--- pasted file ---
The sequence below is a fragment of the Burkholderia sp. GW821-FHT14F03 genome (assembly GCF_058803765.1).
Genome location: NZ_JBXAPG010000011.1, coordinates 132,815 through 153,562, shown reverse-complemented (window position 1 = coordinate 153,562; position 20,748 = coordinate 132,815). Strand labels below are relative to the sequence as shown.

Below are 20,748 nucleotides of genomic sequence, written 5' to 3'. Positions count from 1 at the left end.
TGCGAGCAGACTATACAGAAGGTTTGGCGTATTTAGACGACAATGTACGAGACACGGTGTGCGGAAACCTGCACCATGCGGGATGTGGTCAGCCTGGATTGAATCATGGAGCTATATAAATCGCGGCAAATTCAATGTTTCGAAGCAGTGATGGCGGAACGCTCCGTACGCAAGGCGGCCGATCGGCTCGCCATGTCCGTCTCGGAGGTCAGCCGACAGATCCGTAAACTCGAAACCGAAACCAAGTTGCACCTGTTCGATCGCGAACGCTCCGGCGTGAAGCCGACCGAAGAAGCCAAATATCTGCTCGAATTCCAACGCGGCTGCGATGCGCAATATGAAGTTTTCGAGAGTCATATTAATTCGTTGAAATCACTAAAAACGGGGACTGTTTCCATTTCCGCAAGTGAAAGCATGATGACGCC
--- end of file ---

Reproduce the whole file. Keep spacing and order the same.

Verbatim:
The sequence below is a fragment of the Burkholderia sp. GW821-FHT14F03 genome (assembly GCF_058803765.1).
Genome location: NZ_JBXAPG010000011.1, coordinates 132,815 through 153,562, shown reverse-complemented (window position 1 = coordinate 153,562; position 20,748 = coordinate 132,815). Strand labels below are relative to the sequence as shown.

Below are 20,748 nucleotides of genomic sequence, written 5' to 3'. Positions count from 1 at the left end.
TGCGAGCAGACTATACAGAAGGTTTGGCGTATTTAGACGACAATGTACGAGACACGGTGTGCGGAAACCTGCACCATGCGGGATGTGGTCAGCCTGGATTGAATCATGGAGCTATATAAATCGCGGCAAATTCAATGTTTCGAAGCAGTGATGGCGGAACGCTCCGTACGCAAGGCGGCCGATCGGCTCGCCATGTCCGTCTCGGAGGTCAGCCGACAGATCCGTAAACTCGAAACCGAAACCAAGTTGCACCTGTTCGATCGCGAACGCTCCGGCGTGAAGCCGACCGAAGAAGCCAAATATCTGCTCGAATTCCAACGCGGCTGCGATGCGCAATATGAAGTTTTCGAGAGTCATATTAATTCGTTGAAATCACTAAAAACGGGGACTGTTTCCATTTCCGCAAGTGAAAGCATGATGACGCC